• Ted says:

    I don't want to sound like a wowser here, but I'd be concerned that Tip's friend has a drinking problem.

    1) If she's drunkenly bringing guys home two or three times every week, she's getting drunk at least that often, maybe more, which is a bit much.

    2) She only makes plans to get STD tested when she's drunk. That means she has trouble facing her problems when she's sober.

    Her risky sexual behaviour might be a symptom of something bigger.

  • Karen says:

    Regarding Poodle: Second to what Kristina said. A few clicks and keystrokes can result in a lifetime supply of whatever kind of condoms you want, and delivered to your front door.

    Sars, you're right about just sitting Poodle down and letting her know that you have nothing else to say regarding her sexual exploits. It's all been said, and she's chosen to disregard it. One thing that Tip could possibly add to the conversation: "I don't want to be around when you're drinking. I love you, but I can't stand what you do when you're drunk, and I don't want to be around it." No, it's not something that will convince Poodle to stop the idiotic behavior when she's drinking. Drawing that line isn't something Tip should do to change Poodle. Tip should draw the line so she can save her own sanity.

    All in all this sounds like a combo platter of the major truths learned by female college students: 1. childhood crap sometimes surfaces in college, 2. Help your friends with their problems, but don't shoulder those problems yourself, 3. Alcohol–wheeee!!

  • Darla says:

    If she's too embarassed to buy them, you should take her more seriously. Some people are seriously embarassed to buy toilet paper and go through crazy extremes not to buy them.

    Try buying some condoms for her or tell her about:

  • Sarah D. Bunting says:

    Let's not go way out on a skinny limb to make excuses for Poodle; if it's pathology, she needs to deal with it with some behavioral therapy instead of living in denial and having unsafe sex. Comes the day you have to face your problems, whatever they may be, and I'm not unsympathetic to weird neuroses, or possible acting out as a consequence of abuse or low self-esteem, but whatever the issue is, if Tip keeps holding her hand, Poodle is never going to face it herself, which is what needs to happen.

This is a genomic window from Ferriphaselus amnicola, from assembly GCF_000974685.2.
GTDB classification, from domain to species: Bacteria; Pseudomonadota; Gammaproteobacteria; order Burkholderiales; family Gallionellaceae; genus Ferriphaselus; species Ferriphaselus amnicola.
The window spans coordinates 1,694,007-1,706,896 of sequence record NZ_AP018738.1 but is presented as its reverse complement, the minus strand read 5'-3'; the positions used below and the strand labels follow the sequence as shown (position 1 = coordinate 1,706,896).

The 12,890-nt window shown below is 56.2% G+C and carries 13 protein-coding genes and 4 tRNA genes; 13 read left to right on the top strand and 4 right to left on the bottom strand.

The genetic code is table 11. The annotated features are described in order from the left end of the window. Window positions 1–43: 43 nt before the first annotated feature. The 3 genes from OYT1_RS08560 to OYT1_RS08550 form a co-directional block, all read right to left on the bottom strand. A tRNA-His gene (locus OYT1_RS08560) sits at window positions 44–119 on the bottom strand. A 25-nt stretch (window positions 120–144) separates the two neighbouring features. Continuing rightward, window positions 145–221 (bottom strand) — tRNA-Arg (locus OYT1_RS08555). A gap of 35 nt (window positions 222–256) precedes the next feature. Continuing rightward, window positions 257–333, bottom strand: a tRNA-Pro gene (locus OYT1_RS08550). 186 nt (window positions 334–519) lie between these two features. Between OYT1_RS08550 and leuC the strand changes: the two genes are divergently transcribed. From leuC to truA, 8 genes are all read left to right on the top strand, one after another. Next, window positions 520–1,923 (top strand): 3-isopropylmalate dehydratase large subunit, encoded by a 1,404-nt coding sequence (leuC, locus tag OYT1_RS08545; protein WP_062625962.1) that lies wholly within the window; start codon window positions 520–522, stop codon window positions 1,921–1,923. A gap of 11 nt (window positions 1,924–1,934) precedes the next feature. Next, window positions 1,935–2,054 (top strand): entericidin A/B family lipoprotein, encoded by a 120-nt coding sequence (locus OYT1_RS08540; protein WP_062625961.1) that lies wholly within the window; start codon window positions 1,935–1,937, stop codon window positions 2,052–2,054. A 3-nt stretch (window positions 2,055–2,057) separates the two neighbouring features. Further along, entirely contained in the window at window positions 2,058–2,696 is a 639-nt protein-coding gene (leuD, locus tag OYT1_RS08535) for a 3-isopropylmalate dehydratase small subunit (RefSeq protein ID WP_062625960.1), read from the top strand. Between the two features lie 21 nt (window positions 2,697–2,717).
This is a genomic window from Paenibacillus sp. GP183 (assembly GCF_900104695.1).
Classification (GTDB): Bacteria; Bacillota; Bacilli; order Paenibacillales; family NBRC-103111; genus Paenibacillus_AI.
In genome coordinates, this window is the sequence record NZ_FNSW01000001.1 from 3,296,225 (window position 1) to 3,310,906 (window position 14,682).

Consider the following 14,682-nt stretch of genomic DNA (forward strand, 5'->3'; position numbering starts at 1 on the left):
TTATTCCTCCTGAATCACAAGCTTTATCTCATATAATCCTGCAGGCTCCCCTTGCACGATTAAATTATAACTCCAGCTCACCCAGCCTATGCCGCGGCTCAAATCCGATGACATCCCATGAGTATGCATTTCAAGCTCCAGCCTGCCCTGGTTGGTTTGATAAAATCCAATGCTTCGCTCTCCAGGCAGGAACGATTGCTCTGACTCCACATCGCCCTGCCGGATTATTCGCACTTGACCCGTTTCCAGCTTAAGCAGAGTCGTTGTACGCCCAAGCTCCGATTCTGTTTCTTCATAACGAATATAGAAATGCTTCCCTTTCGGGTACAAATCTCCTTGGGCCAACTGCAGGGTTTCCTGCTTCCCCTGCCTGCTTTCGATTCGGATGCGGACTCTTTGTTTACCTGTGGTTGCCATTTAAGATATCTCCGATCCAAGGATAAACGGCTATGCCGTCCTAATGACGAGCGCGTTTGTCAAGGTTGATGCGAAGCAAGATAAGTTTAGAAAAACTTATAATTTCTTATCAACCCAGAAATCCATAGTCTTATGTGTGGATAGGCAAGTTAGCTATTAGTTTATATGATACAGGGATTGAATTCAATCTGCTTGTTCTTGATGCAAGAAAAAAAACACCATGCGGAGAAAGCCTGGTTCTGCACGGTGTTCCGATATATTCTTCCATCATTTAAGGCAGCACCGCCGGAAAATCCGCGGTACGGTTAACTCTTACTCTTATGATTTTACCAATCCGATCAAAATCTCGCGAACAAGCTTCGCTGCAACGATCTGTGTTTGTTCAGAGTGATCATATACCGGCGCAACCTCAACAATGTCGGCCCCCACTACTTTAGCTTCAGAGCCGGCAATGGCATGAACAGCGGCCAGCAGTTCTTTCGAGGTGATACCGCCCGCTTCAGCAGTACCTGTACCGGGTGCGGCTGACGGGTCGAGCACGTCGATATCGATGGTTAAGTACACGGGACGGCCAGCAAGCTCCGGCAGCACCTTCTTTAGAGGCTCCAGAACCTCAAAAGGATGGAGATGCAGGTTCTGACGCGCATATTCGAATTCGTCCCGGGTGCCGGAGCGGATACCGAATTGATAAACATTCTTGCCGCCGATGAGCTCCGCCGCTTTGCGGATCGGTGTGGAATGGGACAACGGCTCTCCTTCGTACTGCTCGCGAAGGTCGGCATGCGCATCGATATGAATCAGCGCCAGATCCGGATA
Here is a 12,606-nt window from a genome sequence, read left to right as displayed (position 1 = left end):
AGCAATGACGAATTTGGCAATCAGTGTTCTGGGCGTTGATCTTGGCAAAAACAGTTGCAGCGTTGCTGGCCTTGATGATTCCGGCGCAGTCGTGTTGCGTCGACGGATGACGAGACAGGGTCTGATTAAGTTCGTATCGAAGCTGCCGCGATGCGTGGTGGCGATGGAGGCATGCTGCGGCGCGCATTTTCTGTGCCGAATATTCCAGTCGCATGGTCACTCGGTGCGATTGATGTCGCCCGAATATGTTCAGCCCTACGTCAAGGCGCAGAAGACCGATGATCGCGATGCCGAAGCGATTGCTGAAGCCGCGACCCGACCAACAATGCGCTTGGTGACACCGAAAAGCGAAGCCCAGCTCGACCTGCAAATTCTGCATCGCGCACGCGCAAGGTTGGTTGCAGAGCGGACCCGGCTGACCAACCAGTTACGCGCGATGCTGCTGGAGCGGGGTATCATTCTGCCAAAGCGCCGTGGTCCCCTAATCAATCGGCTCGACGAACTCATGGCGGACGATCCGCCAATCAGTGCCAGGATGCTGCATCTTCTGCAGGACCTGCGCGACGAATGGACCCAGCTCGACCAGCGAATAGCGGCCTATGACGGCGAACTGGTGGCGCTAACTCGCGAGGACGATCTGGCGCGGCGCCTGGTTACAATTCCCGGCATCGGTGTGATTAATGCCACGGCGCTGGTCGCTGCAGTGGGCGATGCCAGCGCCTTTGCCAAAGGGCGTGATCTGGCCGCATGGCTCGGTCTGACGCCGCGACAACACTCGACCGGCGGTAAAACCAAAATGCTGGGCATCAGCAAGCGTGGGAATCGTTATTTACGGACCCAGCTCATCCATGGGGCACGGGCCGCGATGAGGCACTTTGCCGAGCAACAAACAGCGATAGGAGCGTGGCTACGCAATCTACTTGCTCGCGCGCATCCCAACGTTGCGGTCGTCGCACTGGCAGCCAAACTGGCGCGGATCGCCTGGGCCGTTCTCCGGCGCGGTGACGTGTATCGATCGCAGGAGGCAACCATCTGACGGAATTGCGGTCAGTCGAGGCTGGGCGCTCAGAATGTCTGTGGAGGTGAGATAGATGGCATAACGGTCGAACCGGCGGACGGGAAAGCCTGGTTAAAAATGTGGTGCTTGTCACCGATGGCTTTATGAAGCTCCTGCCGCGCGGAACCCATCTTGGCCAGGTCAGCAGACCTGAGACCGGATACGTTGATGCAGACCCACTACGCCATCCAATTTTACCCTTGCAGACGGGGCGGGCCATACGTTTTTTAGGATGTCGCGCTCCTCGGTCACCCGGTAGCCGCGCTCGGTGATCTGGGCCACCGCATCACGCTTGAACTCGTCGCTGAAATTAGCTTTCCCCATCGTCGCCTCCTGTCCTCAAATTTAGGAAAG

And it's irrelevant anyway. Tip says she's bought more condoms FOR Poodle than for herself. Access to condoms is not the problem; the unnecessary drama created by Poodle's refusal to use them is.

  • Moonloon says:

    Coming in late on this, I agree with Sars' last point – Poodle will never deal with her issues if she can still keep acting out their weird pantomime, that lets her make it about the symptom and not the cause.

    Re whether Tip has any responsibility to Poodl'e partners until she's chalmydia free – I would say not.

    I was the queen of casual sex in my twenties, always rubbered up of course, but the few times I met a guy who was johnny-shy, it was always the him who'd plead not to use one. I've never heard of a woman talking her partner out of using one!

    If P's partners go on to try that "it don't feel so nice, honey" schtick with anyone else, that's their problem – sadly, we cannot save people from themselves, and your responsibility is over now you've done the educational bit.

  • Michelle says:

    I find it really disturbing, and very reflective of the "college" lifestyle, that so many GUYS are willing to take Poodle at face value and not insist themselves on condoms. How come the GUYS aren't worried about getting her pregnant, or aren't worried about her giving them an STD? I guess this is why the largest growing age group for HIV are 19 to 24 year olds. It's such a scary cycle, cuz if these guys will sleep with Poodle without protection, they'll sleep with other girls without it, and those girls will sleep with other guys without it and viscious cycle etc etc. Throw in one person with Herpes or HIV and you got an uncurable epidemic. I wonder if Tip appealing to Poodle's social consciousness/responsibility could help?

    I agree with Ted that Poodle may have an alcohol problem, since it appears she only sleeps with guys while drunk (no mention of regular boyfriends or sober dating). This girl needs therapy, and I'm not trying to pathologize her but agree with Sars – she needs to deal with her issues, and she needs to deal with them FAST. There is no excuse in this day and time for consistently and deliberately not using protection, especially because you're "embarassed" to buy condoms. My roommates and I in senior college each bought a jumbo sized box of condoms to see who could finish it first with our boyfriends and/or various hookups. THat was a fun and fabulous Walmart trip! It was a point of pride for us to have our own rubbers.